There are a few local places where one can order but being the kind of girl that only likes to order once I have settled on a bulk package from Seeds for Africa.  You can find it here I selected to take the extra add on pack with that and now I think I have everything I will need to grow what I need for a very long time.

I might order a few extra more unique things like Heirloom purple cosmic carrots for instance and perhaps some beans but for the most part I think I am sorted.

Other places online to buy Organic and Heirloom seeds are listed on this page  called Urban Freedom which sums the list up very nicely.

As far as things I really want in my garden, I am after a particular vegetable that my Dad used to grow in our garden in my childhood home.  It’s origin is Mexico and it is very hard to come by.  It is called a Chayote and I am busy checking out any possibilities of getting either a plant or some seeds to get it growing in my garden.  This is vegetable must in any veggie garden. It’s nutritional and health benefits are outstanding. I remember it fondly.  It is from the Gourd family and is a kind of Squash which can be eaten raw or cooked and is very prolific once you have it growing.

Chayote or Vegetable Pear.


I don’t believe in Chemical pesticides so I am going to be doing my best to do companion planting where I can and have also discovered that Organic Neem Oil available at Faithful to Nature online as well as other places mixed with something like GNLD LDC/ Liquid Castile Soap or even Sunlight Liquid is a very good natural pest repellent.  I am trying it out and it does seem to be working for the pests, besides my cat of course, I still need to figure out a way of keeping her away from the veggie patch. This is where I learnt that this works.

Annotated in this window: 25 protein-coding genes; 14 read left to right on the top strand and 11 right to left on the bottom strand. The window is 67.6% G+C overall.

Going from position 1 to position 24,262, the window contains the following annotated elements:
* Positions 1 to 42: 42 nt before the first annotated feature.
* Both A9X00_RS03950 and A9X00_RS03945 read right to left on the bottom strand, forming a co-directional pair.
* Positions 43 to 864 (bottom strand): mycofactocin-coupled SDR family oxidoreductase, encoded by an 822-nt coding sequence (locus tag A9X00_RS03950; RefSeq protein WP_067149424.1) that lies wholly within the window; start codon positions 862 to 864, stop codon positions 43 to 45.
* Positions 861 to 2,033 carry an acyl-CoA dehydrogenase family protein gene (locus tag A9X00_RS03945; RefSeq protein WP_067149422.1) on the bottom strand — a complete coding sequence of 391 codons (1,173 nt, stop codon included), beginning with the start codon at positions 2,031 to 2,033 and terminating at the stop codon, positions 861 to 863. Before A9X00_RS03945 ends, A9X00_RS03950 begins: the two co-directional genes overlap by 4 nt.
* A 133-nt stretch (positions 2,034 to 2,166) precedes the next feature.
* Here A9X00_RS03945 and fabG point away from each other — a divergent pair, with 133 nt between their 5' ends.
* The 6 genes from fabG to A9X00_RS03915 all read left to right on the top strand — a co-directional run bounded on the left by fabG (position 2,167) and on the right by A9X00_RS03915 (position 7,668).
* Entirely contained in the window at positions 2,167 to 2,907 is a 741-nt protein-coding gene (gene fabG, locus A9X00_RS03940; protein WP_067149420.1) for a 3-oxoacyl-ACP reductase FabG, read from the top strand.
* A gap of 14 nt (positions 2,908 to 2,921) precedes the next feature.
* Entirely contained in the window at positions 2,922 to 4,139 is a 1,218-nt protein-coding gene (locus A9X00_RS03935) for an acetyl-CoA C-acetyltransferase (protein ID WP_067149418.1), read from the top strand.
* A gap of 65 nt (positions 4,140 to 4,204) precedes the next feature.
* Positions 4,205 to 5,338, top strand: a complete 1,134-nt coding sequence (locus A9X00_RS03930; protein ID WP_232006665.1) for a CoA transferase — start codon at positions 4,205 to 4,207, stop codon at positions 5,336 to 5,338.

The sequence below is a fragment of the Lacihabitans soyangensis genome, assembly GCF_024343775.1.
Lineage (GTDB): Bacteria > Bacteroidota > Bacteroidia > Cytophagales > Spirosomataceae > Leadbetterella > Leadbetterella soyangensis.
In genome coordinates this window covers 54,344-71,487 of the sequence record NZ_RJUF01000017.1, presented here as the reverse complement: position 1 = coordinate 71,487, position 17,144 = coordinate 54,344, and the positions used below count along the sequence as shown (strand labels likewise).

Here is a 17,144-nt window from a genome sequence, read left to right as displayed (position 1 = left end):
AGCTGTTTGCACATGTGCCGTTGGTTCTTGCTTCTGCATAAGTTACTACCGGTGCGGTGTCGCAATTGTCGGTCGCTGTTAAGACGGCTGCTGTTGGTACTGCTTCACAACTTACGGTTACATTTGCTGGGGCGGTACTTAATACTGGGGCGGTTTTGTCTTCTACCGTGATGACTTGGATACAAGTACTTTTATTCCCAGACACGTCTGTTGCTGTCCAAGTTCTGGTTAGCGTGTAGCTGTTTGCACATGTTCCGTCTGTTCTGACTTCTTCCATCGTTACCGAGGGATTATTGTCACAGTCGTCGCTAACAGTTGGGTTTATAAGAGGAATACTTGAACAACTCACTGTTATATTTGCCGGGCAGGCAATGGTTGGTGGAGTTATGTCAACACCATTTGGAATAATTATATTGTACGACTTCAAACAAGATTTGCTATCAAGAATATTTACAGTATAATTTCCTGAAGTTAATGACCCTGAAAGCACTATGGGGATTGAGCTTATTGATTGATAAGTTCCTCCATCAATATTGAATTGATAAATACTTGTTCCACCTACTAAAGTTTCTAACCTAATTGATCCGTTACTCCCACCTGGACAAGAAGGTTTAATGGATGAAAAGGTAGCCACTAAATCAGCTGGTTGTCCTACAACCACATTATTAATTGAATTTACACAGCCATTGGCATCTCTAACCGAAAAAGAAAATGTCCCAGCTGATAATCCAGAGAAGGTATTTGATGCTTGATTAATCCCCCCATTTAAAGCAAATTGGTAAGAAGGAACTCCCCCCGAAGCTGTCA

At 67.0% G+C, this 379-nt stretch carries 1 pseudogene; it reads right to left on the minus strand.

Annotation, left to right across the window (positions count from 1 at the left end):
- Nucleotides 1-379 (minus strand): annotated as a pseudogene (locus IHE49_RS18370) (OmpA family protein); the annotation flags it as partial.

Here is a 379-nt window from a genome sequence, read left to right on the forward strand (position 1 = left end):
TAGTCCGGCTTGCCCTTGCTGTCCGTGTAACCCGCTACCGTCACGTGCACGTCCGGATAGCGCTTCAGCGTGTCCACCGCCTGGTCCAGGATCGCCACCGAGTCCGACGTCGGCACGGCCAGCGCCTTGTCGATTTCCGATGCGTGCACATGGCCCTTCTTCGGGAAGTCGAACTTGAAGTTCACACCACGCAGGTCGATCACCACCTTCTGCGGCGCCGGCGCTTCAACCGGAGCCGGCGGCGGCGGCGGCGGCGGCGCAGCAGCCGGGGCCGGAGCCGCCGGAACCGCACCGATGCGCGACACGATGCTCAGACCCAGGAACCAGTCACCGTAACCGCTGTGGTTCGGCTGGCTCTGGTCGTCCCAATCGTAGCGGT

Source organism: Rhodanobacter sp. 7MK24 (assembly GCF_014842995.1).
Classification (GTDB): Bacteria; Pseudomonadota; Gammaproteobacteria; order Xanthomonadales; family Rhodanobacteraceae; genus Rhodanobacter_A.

My Husband wont let me get Chickens because of the Cat and Dog and because he knows he will be the one that has to clean the chicken coop. That is of course another great way to keep pests at bay but then you also run the risk of having the chickens wreck your veggie harvest.

Any tips would be appreciated from those in the know.


Some of the resources I have found helpful online on You Tube are:





Other Local and international online places I found to be a great help are:

Urban Food Gardens on Facebook They also have a Website and Blog

Vegetable Gardening on Facebook and on the Web

A good book resource I am aiming to get for South African Veggie gardening is:

Growing Vegetables in South Africa by Darlene Roelofsen and is available online in PDF for R139.00 on Gardening in South African


So keep your eyes peeled(no pun intended) for some new posts as the garden progresses.

We have plans to dig out another space next to the current one to increase the size, and also keep a look out for an upcoming post on the composting options I have in mind as I make up my mind between A Worm farm, anaerobic Japanese Bokashi and a traditional compost heap.

I hope this has inspired some of you to also think about starting your own gardens to help with a sustainable living food source for your family, free from nasties and hefty prices.


If you have your garden going I would like to hear all about it and encourage you to share your knowledge with others where you can to instill a sense of empowerment into them that anybody can do it if they want to.

Happy Growing